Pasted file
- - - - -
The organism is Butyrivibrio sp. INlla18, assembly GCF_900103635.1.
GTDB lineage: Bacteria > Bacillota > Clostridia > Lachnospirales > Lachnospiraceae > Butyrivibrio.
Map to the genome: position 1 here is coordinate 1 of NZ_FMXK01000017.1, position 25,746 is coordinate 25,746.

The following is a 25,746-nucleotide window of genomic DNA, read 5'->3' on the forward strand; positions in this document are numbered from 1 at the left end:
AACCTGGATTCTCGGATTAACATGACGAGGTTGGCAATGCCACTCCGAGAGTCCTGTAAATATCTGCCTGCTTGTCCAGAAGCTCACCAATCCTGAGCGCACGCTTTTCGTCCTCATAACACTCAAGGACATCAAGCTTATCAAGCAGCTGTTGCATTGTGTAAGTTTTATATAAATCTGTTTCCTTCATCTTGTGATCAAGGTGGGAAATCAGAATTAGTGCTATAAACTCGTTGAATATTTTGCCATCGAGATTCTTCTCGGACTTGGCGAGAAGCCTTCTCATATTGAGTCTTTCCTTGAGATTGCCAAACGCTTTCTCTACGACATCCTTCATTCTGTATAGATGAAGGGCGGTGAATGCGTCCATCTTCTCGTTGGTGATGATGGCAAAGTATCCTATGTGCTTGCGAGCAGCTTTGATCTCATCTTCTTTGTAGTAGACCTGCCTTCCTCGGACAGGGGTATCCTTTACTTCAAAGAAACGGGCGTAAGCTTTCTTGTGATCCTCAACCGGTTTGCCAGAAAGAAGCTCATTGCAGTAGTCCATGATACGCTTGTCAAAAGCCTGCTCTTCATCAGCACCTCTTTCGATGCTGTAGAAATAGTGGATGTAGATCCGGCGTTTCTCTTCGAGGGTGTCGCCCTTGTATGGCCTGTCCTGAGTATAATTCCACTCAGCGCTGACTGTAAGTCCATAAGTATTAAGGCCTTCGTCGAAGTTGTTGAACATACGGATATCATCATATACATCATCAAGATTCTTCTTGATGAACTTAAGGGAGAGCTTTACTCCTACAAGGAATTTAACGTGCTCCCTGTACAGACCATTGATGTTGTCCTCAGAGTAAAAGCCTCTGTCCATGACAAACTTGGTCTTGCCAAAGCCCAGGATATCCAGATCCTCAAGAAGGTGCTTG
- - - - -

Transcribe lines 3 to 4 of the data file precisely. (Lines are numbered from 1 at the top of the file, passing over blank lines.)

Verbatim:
Map to the genome: position 1 here is coordinate 1 of NZ_FMXK01000017.1, position 25,746 is coordinate 25,746.

The following is a 25,746-nucleotide window of genomic DNA, read 5'->3' on the forward strand; positions in this document are numbered from 1 at the left end: